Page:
Follow Slashdot stories on Twitter


Forgot your password?

+ - Legal liability of "virus" reports on websites?

Submitted by crossmr
crossmr (957846) writes "I do some very part time web design for a couple places. One of the sites I built 3 years ago was part of a business that was recently sold, the new owner reported that some people couldn't access the site claiming it had a virus. I couldn't replicate the problem and began digging around. I finally ran one of those website virus scans and was surprised to see 3 out of 61 sites had reported the site had a virus. Some aggressive security settings on Chrome browsers were apparently preventing people from evening visiting the site.

2 of the 3 sites simply said that the website in question contained a "trojan" with a scary name seemingly made to frighten people away from the site. Googling the name provided basically zero details as to what the problem was. Through googling I found my way to Sucuri who do a free website scan. They then claimed the site was infested with "SEO SPAM". I did more googling and found out that a while back there was a scandal involving some module creators and SEO spam. They had been inserting invisible links into pages containing their modules to increase their SEO. This was the "trojan".

There was no real virus. There was no danger to users computers or even the webhost, or anything except google's ranking. For that reason these scanning sites recommended and were used in such a way that people were prevented or strongly encouraged not to visit the site. All because of a hidden back link.

Legally this seems pretty shaky. They use vague names to label the problem, and never explain to the end user the issue that is on the site. Most people see "trojan" and say "I want no part of this!" Immediately after removing the javascript code that hid the links (and the links itself) two of the three scanners report the site clean and we're waiting on a rescan request from the last (scumware). It's clear there was never a real trojan or virus anywhere on the site. Anyone ever experienced this before? Have any of these scanning sites ever been sued because of the labelling they've done? Any lawyers want to way in on that? If people say they didn't visit the site because of this label, it seems like it'd be pretty obvious to prove there was damage from what they did."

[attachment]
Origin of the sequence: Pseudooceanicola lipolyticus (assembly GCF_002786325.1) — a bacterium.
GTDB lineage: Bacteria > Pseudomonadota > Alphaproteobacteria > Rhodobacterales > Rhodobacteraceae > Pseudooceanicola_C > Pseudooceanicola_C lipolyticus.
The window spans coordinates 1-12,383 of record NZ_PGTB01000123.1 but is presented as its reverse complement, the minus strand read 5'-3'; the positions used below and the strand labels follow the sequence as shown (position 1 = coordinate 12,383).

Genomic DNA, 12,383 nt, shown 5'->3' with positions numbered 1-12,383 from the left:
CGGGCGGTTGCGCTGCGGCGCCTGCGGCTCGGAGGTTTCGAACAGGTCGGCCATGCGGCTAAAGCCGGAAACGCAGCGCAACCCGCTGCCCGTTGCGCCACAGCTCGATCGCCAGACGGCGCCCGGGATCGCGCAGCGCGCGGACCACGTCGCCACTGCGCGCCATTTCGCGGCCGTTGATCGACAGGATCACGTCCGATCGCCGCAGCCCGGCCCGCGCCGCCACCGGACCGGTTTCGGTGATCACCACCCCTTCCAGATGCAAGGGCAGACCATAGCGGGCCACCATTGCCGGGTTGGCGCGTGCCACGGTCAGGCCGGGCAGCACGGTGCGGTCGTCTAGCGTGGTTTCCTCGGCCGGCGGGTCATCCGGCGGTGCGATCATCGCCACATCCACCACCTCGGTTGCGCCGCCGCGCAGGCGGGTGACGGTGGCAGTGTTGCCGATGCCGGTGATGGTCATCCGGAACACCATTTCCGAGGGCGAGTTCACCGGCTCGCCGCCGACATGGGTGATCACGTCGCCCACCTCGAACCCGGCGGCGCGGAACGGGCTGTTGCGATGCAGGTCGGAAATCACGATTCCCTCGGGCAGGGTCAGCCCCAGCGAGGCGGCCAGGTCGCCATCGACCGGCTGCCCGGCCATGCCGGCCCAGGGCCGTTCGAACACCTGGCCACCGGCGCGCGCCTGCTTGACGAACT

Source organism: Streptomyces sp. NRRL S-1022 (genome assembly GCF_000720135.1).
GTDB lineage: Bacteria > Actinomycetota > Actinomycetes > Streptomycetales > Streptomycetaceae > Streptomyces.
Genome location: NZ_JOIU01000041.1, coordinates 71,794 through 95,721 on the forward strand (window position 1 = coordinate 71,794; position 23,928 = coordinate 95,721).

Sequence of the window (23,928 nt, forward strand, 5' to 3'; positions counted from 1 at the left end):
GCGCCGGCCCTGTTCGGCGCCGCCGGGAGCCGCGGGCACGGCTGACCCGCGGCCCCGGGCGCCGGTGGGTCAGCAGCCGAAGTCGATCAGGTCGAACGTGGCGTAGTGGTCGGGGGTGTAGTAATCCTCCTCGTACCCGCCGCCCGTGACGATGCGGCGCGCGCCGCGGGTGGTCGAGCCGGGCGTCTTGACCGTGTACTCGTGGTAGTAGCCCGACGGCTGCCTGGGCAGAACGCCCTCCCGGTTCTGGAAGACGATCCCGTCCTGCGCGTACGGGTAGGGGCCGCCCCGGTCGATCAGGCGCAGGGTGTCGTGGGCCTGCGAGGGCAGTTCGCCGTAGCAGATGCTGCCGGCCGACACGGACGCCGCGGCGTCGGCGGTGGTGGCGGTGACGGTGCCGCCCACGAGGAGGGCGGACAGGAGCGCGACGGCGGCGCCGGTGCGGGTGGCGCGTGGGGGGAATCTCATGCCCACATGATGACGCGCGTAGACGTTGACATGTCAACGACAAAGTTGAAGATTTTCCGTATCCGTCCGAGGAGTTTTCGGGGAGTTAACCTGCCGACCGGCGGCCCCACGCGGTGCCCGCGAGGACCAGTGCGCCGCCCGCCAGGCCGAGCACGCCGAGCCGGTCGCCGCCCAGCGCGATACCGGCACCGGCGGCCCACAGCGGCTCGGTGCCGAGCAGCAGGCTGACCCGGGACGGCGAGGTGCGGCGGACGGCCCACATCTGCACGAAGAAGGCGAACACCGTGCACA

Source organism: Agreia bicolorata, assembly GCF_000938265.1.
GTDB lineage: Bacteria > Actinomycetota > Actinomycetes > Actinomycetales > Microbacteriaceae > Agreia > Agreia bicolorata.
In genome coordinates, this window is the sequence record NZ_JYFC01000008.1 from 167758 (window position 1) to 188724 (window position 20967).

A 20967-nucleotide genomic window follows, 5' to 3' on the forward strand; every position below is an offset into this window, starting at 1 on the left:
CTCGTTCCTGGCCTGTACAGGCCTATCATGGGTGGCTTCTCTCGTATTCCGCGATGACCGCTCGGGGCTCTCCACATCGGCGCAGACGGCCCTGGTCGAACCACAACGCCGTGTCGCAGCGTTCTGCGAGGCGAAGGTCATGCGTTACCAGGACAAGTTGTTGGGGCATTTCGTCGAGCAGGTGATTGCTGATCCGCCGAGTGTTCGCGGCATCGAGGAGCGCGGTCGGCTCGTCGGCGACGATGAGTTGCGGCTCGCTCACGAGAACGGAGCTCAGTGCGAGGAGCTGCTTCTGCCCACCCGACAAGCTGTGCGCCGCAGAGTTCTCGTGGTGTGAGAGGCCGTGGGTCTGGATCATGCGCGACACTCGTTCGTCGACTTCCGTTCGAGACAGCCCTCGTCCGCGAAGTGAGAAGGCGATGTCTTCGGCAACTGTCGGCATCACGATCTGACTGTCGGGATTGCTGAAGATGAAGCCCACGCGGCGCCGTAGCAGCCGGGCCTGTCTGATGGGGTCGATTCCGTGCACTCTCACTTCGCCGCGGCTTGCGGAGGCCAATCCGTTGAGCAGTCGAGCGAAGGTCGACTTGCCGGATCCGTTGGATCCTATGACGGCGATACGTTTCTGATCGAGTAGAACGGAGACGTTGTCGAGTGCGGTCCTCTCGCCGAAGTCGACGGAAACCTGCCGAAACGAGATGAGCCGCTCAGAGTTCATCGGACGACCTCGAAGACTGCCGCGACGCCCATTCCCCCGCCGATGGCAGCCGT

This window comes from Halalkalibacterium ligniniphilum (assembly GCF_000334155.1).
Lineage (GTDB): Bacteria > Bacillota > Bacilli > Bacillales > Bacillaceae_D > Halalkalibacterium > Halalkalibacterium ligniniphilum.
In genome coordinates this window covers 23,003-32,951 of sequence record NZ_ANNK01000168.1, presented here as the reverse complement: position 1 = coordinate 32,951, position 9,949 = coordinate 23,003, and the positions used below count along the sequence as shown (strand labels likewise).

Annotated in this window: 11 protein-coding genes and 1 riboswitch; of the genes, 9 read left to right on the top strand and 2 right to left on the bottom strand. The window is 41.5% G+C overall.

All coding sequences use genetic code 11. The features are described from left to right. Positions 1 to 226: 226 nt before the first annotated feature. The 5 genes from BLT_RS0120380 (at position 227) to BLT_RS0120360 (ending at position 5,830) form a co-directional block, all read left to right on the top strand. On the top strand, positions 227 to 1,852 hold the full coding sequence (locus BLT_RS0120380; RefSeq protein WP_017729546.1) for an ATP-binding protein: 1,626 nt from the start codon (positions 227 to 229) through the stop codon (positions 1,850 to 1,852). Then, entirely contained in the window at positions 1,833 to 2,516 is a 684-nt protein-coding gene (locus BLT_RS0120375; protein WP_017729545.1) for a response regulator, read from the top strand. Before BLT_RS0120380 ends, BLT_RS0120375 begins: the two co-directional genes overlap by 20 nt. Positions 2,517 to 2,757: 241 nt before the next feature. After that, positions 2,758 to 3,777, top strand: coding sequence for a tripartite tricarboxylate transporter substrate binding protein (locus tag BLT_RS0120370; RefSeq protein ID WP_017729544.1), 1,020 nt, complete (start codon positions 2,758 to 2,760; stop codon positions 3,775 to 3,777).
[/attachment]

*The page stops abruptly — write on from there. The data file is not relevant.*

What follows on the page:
Comment: Re:eSports aren't like regular Sports (Score 1) 146

by crossmr (#47635509) Attached to: The ESports Athletes Who Tried To Switch Games

No, they really aren't. The media liked to make it out like they were, and they were certainly bigger here than anywhere else, but they're not remotely as big as traditional sports.

They still have a video game channel, but it broadcasts all kinds of things, it's also in the nosebleeds and nowhere near comparable to regular TV channels. In the same area they also have a channel for Baduk (Go), and Janggi (Korean chess) and other cerebral activities, one of which was called "BrainTV". Interestingly the media never bothered to mention that in context when they pointed out how crazy it is that Korea had a channel or two for video games. There are also a host of other channels around that area airing things like poorly dubbed retro chinese dramas, and other low interest subjects.

if ESPN can cover the snooze-fest that is professional poker, there is no reason they shouldn't have a channel for gaming.

Comment: Re:But is it false? (Score 1) 268

by crossmr (#47313831) Attached to: Wikipedia Editors Hit With $10 Million Defamation Suit

That's not what it means by public interest.

It means that it's something that is crucial for people to know.